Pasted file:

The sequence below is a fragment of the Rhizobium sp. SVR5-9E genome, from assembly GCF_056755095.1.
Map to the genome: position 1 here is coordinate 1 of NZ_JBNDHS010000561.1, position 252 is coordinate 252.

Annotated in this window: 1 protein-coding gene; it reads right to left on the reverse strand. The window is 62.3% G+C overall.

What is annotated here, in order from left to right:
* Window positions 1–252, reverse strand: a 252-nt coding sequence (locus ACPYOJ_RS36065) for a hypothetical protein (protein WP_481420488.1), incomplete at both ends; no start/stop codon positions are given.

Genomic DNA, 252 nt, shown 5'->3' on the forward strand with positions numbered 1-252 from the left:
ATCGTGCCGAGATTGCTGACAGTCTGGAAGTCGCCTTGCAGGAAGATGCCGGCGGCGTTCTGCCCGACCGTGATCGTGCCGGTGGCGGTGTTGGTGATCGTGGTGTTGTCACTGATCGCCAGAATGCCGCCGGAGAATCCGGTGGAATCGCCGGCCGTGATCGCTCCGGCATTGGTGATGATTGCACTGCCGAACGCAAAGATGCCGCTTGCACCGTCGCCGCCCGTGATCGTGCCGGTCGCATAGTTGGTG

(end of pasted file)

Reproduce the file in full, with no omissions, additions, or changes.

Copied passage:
The sequence below is a fragment of the Rhizobium sp. SVR5-9E genome, from assembly GCF_056755095.1.
Map to the genome: position 1 here is coordinate 1 of NZ_JBNDHS010000561.1, position 252 is coordinate 252.

Annotated in this window: 1 protein-coding gene; it reads right to left on the reverse strand. The window is 62.3% G+C overall.

What is annotated here, in order from left to right:
* Window positions 1–252, reverse strand: a 252-nt coding sequence (locus ACPYOJ_RS36065) for a hypothetical protein (protein WP_481420488.1), incomplete at both ends; no start/stop codon positions are given.

Genomic DNA, 252 nt, shown 5'->3' on the forward strand with positions numbered 1-252 from the left:
ATCGTGCCGAGATTGCTGACAGTCTGGAAGTCGCCTTGCAGGAAGATGCCGGCGGCGTTCTGCCCGACCGTGATCGTGCCGGTGGCGGTGTTGGTGATCGTGGTGTTGTCACTGATCGCCAGAATGCCGCCGGAGAATCCGGTGGAATCGCCGGCCGTGATCGCTCCGGCATTGGTGATGATTGCACTGCCGAACGCAAAGATGCCGCTTGCACCGTCGCCGCCCGTGATCGTGCCGGTCGCATAGTTGGTG